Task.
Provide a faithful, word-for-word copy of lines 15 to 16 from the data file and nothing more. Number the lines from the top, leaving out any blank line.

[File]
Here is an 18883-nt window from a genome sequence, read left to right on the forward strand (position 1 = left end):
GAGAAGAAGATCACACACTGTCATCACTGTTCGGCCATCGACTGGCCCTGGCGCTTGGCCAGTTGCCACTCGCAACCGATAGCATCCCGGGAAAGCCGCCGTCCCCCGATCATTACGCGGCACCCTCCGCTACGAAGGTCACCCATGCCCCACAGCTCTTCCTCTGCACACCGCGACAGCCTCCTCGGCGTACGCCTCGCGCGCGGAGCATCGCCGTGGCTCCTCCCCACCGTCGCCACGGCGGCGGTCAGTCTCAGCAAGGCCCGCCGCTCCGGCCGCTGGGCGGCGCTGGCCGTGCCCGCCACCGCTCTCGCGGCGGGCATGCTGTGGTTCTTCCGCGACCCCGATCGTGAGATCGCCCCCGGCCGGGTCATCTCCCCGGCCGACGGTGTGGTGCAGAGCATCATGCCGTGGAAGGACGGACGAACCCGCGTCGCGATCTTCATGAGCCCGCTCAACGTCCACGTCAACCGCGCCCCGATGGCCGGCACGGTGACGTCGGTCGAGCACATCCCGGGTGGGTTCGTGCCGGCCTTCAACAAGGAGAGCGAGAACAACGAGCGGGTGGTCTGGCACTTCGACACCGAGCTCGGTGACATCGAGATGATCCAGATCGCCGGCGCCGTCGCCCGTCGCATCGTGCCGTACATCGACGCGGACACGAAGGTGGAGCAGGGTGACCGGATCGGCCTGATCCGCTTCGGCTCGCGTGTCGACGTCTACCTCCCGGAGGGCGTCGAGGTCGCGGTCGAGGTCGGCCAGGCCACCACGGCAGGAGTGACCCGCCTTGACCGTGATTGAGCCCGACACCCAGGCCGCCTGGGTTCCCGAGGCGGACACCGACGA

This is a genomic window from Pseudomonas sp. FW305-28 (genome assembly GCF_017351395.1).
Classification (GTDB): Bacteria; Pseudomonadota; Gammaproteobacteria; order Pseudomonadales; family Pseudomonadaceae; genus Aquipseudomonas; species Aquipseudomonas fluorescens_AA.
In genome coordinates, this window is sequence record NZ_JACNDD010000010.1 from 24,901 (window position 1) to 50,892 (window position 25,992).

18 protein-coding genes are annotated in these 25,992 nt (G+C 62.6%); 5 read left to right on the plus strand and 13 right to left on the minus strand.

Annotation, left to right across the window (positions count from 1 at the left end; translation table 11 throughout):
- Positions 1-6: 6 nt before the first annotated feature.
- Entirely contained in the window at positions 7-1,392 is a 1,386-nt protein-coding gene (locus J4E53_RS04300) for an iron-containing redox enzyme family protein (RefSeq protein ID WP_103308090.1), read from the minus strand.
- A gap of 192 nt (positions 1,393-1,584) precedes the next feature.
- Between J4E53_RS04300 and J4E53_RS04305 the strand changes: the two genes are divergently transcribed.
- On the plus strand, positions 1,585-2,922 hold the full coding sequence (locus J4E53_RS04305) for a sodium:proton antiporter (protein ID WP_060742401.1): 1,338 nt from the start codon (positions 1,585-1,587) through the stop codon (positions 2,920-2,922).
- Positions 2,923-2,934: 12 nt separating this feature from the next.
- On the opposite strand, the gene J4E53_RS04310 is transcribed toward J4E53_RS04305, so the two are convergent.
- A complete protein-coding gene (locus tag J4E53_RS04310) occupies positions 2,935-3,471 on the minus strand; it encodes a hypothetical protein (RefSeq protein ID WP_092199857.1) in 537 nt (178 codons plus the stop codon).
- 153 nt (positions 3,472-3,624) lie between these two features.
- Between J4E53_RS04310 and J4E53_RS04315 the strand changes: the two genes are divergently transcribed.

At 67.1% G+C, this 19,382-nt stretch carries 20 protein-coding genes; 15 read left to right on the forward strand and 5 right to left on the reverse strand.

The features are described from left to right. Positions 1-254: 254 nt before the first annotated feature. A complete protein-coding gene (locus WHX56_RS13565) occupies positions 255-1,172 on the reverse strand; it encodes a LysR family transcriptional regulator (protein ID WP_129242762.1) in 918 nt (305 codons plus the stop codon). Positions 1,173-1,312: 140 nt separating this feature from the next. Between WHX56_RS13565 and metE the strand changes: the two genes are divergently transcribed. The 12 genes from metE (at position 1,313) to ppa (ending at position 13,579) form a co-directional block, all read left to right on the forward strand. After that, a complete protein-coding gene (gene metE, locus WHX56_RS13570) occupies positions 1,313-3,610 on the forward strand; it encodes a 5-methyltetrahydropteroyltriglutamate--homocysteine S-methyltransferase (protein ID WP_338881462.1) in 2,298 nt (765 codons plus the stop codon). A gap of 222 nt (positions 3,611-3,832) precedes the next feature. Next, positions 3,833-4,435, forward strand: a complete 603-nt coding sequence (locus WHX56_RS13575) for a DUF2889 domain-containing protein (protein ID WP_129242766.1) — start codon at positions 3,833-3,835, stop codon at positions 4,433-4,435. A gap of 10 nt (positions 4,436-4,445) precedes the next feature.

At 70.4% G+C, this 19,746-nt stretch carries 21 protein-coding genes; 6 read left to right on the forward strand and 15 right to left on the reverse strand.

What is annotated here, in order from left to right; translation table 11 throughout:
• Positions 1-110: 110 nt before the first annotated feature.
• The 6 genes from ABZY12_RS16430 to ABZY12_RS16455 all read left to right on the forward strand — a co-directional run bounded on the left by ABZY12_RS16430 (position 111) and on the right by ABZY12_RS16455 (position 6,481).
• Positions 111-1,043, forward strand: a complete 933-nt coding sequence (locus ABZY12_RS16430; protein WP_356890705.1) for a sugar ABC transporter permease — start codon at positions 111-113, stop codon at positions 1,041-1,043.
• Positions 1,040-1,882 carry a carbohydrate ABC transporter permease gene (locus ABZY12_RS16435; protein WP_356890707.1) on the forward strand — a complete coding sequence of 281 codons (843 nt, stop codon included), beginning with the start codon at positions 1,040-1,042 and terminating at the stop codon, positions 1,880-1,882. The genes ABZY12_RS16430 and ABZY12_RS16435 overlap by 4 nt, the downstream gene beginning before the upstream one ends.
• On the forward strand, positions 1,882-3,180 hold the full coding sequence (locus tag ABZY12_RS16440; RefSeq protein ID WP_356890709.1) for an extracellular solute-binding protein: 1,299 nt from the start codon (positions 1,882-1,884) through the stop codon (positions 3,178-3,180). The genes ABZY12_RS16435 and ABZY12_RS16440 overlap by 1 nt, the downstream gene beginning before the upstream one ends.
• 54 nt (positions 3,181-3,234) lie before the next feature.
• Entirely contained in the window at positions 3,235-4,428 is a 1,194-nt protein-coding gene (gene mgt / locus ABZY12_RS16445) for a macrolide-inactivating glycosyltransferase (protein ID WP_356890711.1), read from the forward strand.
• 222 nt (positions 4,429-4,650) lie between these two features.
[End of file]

- A complete protein-coding gene (locus tag J4E53_RS04310) occupies positions 2,935-3,471 on the minus strand; it encodes a hypothetical protein (RefSeq protein ID WP_092199857.1) in 537 nt (178 codons plus the stop codon).
- 153 nt (positions 3,472-3,624) lie between these two features.